Several years ago on this blog, I mentioned personal visions and curiosity about the pure primary colors blue, red, and yellow. I was very young, maybe four-years-old or younger. The only memories I have of that period in life was that obsession about the three colors. As I reminisce about this, it seems strange that a child could be so focused on purity of color.
If someone asks which color is my favorite, the answer varies depending upon my current mood. Most of the time a favorite will be one of the pure primaries. If not one of them, bright orange fills the bill. I love orange toned pottery and 1970s retro orange stuff.
Color is one of those words with an American spelling that differs from that used by most of the rest of the English speaking world. Sometimes I like the appearance of “colour” and other days I prefer “color”. It’s just that “colour” seems more sophisticated and nuanced. However, since I live and write in the United States, I stick with “color” so readers won’t be distracted by the addition of a “u”.
Thinking of “colour”, there is a multi-lingual Italian magazine named Colours that I used to subscribe to several years ago. The content was gorgeous and sometimes a bit shocking. I don’t know why I let the subscription lapse. Perhaps I should send for it again. I wonder if Colours is still shipped in kraft-paper envelopes from Italy.
Glass prisms are special because they enable light to split into the colorful spectrum. I have one on a window sill so that sunlight can feed it photons for a rainbow display of colors. We learn in school that rainbows in the sky are formed when millions of water particles act as prisms.
I wonder if Gilbert Baker had prisms or was inspired by a rainbow in the sky when he came up with the design for the LGBT rainbow flag. The flag is a great metaphor for our global community. Like many great symbols, the rainbow flag is controversial. There are some LGBTs who want to add or subtract a color. Then there are our adversaries who want to steal it away from us. Neo-Nazis and supremacists have burned the rainbow flag in order to demonstrate their hate–what a shame.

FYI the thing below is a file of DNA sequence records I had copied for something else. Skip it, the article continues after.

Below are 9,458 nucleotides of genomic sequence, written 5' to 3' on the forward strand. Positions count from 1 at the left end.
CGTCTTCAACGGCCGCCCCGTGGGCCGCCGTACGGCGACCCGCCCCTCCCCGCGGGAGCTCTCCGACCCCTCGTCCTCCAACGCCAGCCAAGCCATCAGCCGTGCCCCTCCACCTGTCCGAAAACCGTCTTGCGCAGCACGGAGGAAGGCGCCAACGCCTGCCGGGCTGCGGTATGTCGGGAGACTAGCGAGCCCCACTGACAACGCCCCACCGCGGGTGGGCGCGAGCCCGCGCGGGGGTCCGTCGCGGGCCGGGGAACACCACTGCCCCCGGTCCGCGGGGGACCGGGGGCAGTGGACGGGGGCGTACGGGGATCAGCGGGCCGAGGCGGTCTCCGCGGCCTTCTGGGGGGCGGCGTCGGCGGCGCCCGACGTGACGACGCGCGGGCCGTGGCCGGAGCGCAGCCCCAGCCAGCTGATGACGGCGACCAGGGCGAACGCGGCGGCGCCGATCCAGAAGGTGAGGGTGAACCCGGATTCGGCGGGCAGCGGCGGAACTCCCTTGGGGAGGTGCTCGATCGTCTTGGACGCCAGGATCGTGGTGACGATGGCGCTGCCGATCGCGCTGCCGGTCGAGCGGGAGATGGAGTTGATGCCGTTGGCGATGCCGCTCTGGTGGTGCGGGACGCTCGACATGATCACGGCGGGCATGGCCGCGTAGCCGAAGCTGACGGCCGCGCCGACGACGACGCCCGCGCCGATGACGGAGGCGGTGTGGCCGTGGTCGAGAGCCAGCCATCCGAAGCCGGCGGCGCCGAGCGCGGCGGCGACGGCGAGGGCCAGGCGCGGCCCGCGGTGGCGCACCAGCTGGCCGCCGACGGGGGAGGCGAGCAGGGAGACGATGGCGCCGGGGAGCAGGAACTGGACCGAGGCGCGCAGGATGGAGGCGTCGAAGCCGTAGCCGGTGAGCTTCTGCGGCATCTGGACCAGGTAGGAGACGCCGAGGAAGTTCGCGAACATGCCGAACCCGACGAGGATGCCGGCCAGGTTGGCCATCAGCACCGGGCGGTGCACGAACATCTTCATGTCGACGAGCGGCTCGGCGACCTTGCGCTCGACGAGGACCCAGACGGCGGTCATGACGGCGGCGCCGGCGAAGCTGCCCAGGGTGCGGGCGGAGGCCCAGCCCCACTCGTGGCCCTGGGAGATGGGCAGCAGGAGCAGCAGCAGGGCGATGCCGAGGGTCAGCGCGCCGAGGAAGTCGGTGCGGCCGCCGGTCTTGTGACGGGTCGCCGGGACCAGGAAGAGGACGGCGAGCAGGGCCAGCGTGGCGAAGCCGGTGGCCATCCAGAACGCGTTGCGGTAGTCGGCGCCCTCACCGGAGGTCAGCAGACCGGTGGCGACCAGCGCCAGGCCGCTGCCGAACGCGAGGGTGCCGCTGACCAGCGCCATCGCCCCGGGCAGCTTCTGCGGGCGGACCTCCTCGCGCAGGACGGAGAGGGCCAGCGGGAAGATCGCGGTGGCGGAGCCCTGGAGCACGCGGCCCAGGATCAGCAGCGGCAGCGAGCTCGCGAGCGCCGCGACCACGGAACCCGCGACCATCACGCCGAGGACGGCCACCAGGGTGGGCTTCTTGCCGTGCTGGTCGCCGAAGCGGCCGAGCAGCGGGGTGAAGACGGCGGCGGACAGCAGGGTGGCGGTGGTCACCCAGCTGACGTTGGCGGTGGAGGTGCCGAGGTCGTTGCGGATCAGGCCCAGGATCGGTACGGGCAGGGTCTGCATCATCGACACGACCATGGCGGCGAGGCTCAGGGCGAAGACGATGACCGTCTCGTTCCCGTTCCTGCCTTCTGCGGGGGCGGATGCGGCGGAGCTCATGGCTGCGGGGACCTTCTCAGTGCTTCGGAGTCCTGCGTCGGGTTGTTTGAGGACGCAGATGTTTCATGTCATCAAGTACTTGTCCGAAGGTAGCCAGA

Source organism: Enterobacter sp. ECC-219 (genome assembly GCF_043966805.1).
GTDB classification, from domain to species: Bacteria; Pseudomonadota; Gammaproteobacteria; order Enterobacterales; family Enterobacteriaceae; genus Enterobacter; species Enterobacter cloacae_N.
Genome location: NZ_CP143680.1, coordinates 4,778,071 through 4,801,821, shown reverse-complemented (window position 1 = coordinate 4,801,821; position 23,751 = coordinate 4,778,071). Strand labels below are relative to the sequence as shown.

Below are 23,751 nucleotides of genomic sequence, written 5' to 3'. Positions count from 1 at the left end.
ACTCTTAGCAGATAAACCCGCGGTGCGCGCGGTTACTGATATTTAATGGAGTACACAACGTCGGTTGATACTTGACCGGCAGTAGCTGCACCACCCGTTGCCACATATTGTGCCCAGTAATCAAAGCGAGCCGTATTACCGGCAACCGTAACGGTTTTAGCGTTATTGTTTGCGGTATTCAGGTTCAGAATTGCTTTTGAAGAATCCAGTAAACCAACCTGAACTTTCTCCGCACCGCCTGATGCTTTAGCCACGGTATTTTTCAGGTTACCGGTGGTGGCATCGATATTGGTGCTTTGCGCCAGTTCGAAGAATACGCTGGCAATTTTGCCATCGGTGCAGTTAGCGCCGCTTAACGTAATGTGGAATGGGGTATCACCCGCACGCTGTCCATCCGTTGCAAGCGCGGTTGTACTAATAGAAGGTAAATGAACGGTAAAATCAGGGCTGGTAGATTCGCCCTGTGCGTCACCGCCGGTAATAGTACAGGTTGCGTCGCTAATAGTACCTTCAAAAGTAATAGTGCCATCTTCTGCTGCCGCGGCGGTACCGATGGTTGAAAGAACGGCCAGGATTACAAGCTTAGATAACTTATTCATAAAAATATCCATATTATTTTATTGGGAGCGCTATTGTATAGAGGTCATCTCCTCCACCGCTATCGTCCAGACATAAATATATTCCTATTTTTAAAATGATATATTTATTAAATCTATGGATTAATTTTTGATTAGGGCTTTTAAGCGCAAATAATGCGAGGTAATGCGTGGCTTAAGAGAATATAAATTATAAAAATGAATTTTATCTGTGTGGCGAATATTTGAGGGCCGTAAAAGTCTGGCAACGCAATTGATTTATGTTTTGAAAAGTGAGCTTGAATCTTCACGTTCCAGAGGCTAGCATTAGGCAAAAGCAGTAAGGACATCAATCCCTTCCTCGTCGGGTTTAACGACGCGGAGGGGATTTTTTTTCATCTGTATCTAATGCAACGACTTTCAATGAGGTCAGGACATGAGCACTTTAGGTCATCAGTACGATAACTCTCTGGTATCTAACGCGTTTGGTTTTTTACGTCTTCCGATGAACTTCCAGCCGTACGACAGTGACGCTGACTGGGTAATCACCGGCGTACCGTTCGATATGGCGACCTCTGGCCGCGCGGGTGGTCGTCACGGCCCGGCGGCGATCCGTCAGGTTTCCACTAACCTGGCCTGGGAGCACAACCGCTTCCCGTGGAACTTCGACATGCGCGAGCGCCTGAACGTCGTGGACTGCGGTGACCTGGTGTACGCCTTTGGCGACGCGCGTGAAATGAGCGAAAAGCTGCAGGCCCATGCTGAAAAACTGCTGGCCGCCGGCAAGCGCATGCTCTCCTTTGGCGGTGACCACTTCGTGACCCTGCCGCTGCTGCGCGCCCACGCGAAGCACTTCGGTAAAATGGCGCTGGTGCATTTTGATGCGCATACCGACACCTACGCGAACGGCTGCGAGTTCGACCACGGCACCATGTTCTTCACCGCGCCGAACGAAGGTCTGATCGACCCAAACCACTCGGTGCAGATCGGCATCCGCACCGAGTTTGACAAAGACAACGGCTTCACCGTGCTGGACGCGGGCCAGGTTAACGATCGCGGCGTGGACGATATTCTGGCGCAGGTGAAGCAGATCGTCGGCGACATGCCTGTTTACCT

History reminds us that color has been politicized throughout the centuries. For instance King William of Orange defeated King James leading the Green Irish in a 1690 battle. The color red has been a political color for quite awhile. It has been the color of communism ever since communists have seeded revolutions. The Soviet Union was awash in red. Communist China has its red flag.
I don’t understand why anti-communist Republicans adopted red to represent themselves. How odd that we have so-called “red states” and “blue states”. Some commentators blend the two so there are also “purple states”.
Red is a popular color that is used by collegiate and professional sports teams. Here in Nebraska, the University of Nebraska Cornhuskers’ chant, “Go Big Red” is akin to a religious mantra. My favorite NFL team is San Francisco’s 49ers represented by red and gold. I have a red cap for the Cornhuskers and a red cap for the 49ers to wear on game days.
We humans place a lot of importance to color. Artists create masterpieces with color and activists align political movements with color. Just as the Universe is an infinite blend of colors, humanity is an infinite blend of genetic and ancestral ingredients. Each of us places significance to certain shades and tints of colors.
You can learn a lot about a person when you find out hers or his favorite color. There’s something about the color that reflects a person’s inner nature.